Download FREE briefings. Have an account? Please log in. Text Size: A A A

Keyword:

Battle of Gettysburg

Fought over a three-day period July 1-3, 1863, the Battle of Gettysburg was the conclusion of Confederate General Robert E. Lee’s second invasion of the North during the Civil War. On the first day, Confederate forces pressed the Union Army of the Potomac, under General George G. Meade, through the streets of the small Pennsylvania town to a fish hook-shaped defensive line on high ground to the south. The Union line was anchored on Cemetery Hill and Culp’s Hill to the north and west, continued along Cemetery Ridge, and terminated at Little Round Top in the south. On July 2, Lee attacked Meade’s left, and fighting raged in the Peach Orchard, the Wheatfield, and Devil’s Den. Union troops won the race to the summit of Little Round Top and fought off several Confederate attempts to capture the hill. On July 3, Lee ordered the divisions of Generals George Pickett, Isaac Trimble, and J. Johnston Pettigrew to assault the Union center along Cemetery Ridge. The epic attack, known as Pickett’s Charge, was repulsed, and Lee was compelled to withdraw into Virginia. Losses on each side in killed, wounded, and captured topped 23,000, the greatest of the entire Civil War. The pivotal Battle of Gettysburg has been called the Confederate High Tide because Lee never again possessed the strength to mount a major invasion of the North. On November 19, 1863, at the dedication of the cemetery where many of the Union dead from the battle were buried, President Abraham Lincoln delivered the stirring Gettysburg Address.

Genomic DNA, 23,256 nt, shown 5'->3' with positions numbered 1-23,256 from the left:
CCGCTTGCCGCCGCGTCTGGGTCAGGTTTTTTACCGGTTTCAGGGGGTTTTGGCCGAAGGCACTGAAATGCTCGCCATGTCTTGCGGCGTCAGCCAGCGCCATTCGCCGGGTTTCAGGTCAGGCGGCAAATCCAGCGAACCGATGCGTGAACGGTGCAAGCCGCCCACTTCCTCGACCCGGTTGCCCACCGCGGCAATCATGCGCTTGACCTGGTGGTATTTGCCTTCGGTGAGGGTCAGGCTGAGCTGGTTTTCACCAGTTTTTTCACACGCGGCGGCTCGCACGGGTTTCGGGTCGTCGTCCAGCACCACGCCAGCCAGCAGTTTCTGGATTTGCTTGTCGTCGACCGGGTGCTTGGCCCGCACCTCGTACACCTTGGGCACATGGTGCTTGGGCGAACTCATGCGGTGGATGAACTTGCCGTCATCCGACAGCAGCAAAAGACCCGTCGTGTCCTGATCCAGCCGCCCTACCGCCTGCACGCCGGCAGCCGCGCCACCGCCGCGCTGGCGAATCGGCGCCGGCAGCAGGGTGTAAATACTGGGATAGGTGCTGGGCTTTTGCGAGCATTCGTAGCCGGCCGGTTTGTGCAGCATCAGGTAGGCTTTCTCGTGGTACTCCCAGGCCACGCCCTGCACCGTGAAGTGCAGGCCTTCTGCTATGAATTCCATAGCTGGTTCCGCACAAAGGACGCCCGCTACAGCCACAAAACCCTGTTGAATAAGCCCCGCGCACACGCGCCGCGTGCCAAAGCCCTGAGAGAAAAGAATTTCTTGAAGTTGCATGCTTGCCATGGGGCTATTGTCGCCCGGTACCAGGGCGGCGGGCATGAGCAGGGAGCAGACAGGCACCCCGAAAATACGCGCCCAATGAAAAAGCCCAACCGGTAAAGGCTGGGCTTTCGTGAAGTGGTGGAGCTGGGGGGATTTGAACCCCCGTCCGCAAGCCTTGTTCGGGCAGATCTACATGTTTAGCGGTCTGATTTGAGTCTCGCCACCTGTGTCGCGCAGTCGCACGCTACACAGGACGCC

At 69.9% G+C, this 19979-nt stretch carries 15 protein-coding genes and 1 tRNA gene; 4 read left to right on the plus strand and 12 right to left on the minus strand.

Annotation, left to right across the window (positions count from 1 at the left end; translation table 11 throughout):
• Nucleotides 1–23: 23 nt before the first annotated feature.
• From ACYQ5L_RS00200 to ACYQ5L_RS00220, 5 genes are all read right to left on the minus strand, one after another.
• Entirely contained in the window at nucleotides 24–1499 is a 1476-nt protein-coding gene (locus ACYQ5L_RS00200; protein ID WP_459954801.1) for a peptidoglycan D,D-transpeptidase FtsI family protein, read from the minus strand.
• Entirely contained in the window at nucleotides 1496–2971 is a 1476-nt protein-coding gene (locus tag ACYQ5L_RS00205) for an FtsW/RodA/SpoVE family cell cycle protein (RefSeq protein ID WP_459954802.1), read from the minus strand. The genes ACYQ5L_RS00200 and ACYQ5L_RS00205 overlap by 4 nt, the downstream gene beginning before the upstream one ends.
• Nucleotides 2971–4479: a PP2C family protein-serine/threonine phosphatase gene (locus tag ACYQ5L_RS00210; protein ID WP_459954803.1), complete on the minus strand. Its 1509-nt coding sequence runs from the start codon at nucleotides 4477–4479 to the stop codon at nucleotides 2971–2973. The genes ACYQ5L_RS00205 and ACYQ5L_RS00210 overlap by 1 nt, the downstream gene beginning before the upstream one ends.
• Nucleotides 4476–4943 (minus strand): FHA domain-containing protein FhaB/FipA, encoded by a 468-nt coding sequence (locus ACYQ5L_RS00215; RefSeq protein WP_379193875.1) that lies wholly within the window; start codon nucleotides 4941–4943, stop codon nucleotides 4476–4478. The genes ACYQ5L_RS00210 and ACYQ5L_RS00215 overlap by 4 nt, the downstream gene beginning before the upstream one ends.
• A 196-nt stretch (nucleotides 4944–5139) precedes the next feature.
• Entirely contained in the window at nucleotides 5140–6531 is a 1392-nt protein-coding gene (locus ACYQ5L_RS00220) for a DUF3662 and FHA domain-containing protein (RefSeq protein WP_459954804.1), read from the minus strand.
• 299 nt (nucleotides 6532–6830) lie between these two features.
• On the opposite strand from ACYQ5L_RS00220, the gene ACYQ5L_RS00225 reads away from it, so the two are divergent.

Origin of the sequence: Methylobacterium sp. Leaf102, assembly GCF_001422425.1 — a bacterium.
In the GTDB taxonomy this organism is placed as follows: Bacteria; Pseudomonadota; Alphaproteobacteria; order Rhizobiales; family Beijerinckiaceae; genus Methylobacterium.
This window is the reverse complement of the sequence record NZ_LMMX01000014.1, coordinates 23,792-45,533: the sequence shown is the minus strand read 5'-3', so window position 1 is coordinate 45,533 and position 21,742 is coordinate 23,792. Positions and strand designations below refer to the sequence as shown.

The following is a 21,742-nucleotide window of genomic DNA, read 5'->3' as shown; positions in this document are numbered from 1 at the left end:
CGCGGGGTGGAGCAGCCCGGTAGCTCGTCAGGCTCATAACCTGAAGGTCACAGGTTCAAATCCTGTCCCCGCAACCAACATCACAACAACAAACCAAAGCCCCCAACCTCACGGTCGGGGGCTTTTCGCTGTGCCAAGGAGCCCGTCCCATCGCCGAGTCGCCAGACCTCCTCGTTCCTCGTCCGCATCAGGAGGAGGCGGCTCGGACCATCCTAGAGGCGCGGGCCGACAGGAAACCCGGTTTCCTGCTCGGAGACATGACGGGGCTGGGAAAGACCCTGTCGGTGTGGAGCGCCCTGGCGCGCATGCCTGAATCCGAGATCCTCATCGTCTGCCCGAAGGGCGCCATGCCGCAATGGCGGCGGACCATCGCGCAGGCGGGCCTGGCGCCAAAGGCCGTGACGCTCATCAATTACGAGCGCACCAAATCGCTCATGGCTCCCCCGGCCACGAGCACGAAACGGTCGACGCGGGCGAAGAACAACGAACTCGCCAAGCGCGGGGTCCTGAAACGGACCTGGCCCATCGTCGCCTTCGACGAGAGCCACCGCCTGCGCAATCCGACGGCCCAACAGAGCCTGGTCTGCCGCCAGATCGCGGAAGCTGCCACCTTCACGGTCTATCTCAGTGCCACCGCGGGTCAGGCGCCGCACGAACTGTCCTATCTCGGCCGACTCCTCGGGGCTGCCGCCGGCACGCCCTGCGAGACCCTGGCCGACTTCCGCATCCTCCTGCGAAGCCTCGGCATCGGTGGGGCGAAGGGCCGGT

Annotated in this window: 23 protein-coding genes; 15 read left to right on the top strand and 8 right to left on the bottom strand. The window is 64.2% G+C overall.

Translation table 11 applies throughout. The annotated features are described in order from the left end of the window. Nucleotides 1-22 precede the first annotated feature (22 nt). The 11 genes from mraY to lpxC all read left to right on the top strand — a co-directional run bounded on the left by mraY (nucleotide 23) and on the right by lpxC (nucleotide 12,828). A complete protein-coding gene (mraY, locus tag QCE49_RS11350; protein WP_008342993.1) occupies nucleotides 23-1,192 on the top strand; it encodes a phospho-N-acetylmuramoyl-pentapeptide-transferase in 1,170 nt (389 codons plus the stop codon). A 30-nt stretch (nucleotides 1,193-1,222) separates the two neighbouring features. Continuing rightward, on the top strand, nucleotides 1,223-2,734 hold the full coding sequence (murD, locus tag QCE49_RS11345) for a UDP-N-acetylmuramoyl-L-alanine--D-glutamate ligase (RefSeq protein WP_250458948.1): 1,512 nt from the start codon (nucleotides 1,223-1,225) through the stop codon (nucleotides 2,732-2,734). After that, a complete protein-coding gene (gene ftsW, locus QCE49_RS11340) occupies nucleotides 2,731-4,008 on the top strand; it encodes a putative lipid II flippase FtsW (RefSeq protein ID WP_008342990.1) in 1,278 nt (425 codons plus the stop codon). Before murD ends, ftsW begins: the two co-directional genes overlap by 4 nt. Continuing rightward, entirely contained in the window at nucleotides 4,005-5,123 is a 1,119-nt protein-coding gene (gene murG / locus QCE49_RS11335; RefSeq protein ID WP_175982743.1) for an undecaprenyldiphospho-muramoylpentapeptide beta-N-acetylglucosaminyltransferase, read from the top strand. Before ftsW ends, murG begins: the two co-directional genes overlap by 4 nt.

Issue Previews

A Hard Mutt’s Life: “Military Dogs” in World War II

A Hard Mutt’s Life: “Military Dogs” in World War II

Below, the fox terrier ‘Salvo’ prepares for a drop over England. Military dogs played a key role in morale and companionship throughout the war.

A Wehrmacht Pioneer Laid to Rest 70 Years After Operation Barbarossa

A Wehrmacht Pioneer Laid to Rest 70 Years After Operation Barbarossa

Thanks to technological advances and local help, a Wehrmacht Pioneer was finally located and laid to rest years after Operation Barbarossa.

Emperor Julian “The Apostate”

Emperor Julian “The Apostate”

Emperor Julian ‘The Apostate’ sought to emulate Alexander the Great’s conquest of Persia, but Shapur II’s Savaran cavalry proved his undoing.

American Writers Who Avoided the Civil War

American Writers Who Avoided the Civil War

Mark Twain was not the only famous American writer to avoid fighting—and possibly dying—in the American Civil War.

facebook gplus twitteryoutube rss

Enter Your Log In Credentials

Forgot your Password?

×
.